In order to prevent a dilution of gases, gas mixtures, materials in powder or liquid form, e.g. by the ambient air or flue gas, the materials are preferably held at or in the proximity of the place to be cleaned, for example, by means of a suitable thin-walled container. This is particularly advantageous in such cases, where an explosive mixture is to be produced only in the proximity of the surface to be cleaned, for example, by a separate conducting of individual gases or fuels in a pipe-like device or a lance, resp. A vessel of this kind, i.a., serves for preventing a dilution of the gases, in particular prior to their complete mixing and if so required also serves for their cooling. Examples of suitable thin-walled containers are expanding, thin-walled, balloon-like containers, or flexible, elastic, thin-walled containers, such as, for example, sack-like envelopes or sacks. A thin-walled container is preferably attached to one end of a pipe, e.g., at the front end of the lance and is inflated by the gases themselves. In order to prevent a premature explosion of the thin-walled container, it should be inflated more rapidly than it heats up as a result of convection or radiation and/or it should be cooled. In preference, the thin-walled containers have a greater volume than the total volume of the components introduced into them. On the one hand, this prevents a premature destruction of the thin-walled container by bursting, e.g. of elastic, balloon-like container. On the other hand, for example, in the case of containers made out of non-expanding materials, such as, for example, sack-like plastic or paper envelopes, there is no overpressure in the container relative to the ambient. This prevents or minimises any outflow of gas in the case of permeable materials or in the case of a possible perforation of the thin-walled container, which could be caused, for example, by sparks or by sharp objects.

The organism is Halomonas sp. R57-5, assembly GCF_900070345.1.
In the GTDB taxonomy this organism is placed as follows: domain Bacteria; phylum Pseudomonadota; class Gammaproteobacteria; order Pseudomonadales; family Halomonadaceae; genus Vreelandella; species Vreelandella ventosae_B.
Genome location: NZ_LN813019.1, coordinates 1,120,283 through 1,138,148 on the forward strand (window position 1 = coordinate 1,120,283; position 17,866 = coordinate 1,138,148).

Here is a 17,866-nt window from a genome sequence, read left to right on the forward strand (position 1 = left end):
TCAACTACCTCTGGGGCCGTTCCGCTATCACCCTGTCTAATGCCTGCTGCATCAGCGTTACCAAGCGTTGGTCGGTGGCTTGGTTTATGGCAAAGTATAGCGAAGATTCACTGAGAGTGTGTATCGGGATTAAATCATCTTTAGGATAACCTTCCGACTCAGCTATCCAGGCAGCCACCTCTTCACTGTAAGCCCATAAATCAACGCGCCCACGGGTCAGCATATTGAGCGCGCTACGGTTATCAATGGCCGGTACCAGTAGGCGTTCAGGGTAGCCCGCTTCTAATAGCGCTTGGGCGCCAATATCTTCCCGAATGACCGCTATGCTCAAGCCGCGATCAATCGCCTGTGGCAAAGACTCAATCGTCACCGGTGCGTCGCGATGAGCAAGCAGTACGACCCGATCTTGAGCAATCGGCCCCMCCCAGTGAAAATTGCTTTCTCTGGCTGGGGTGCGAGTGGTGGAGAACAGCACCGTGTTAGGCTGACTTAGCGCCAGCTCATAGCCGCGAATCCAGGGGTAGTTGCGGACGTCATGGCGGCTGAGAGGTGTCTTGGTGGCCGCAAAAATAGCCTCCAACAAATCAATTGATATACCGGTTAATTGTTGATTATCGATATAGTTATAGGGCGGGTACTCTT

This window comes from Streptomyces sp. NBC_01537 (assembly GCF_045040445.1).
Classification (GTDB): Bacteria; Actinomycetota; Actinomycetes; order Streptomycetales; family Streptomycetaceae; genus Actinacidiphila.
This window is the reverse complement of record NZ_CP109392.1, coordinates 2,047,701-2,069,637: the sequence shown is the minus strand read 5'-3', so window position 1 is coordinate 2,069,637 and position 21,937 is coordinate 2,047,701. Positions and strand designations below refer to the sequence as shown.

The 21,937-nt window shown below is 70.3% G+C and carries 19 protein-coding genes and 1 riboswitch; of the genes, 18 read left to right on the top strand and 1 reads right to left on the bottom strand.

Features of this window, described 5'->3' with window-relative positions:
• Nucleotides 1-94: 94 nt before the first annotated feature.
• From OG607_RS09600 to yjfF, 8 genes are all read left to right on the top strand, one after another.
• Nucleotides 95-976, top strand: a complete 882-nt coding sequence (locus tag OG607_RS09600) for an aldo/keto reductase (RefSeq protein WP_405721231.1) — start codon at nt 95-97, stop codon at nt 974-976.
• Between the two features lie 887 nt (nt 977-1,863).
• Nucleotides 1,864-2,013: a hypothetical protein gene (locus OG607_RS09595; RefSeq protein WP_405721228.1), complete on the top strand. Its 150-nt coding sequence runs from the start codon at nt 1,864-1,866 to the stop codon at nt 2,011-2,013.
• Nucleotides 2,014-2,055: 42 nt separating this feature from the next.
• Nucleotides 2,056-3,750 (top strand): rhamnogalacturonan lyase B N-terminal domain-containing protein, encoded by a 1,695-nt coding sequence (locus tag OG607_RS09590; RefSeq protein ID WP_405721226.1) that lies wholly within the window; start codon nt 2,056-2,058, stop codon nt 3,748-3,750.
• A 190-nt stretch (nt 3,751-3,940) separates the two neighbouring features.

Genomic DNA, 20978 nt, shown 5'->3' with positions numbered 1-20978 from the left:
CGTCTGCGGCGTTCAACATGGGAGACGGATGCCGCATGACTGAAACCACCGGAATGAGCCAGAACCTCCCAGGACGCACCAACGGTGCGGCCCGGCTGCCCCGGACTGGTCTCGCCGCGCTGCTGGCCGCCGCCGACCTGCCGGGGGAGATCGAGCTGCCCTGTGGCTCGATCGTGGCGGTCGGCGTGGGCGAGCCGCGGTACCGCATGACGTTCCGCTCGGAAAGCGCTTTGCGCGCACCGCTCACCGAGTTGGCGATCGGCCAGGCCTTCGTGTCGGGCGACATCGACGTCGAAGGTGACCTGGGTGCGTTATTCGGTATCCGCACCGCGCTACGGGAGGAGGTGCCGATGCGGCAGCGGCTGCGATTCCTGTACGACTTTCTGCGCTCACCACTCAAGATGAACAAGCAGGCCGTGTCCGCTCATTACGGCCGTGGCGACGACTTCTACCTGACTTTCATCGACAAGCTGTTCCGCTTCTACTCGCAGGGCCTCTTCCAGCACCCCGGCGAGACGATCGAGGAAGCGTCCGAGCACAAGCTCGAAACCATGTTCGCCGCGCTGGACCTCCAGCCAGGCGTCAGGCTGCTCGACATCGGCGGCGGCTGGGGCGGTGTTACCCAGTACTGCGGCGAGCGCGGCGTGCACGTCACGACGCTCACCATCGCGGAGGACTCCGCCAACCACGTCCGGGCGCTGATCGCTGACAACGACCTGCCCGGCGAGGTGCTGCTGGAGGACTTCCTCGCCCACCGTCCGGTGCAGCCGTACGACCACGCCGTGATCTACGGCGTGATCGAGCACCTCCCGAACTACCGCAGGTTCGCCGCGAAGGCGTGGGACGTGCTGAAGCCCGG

A front end cooling of the lance resp. the cooling of a thin-walled container is implemented in preference by means of passive cooling methods. In the case of a passive cooling of an explosive gas mixture, in the introduced condition of the cleaning device no additional cooling means are brought in from the outside to or into the explosive mixture. Apart from general constructional simplifications of the cleaning device this also has the advantage that supply lines for the materials required for the explosion can relatively easily be kept separate from a possible lance cooling system. In the case of a combination with a passive lance cooling system, the complete cleaning process is able to be kept essentially independent of a locally available infrastructure.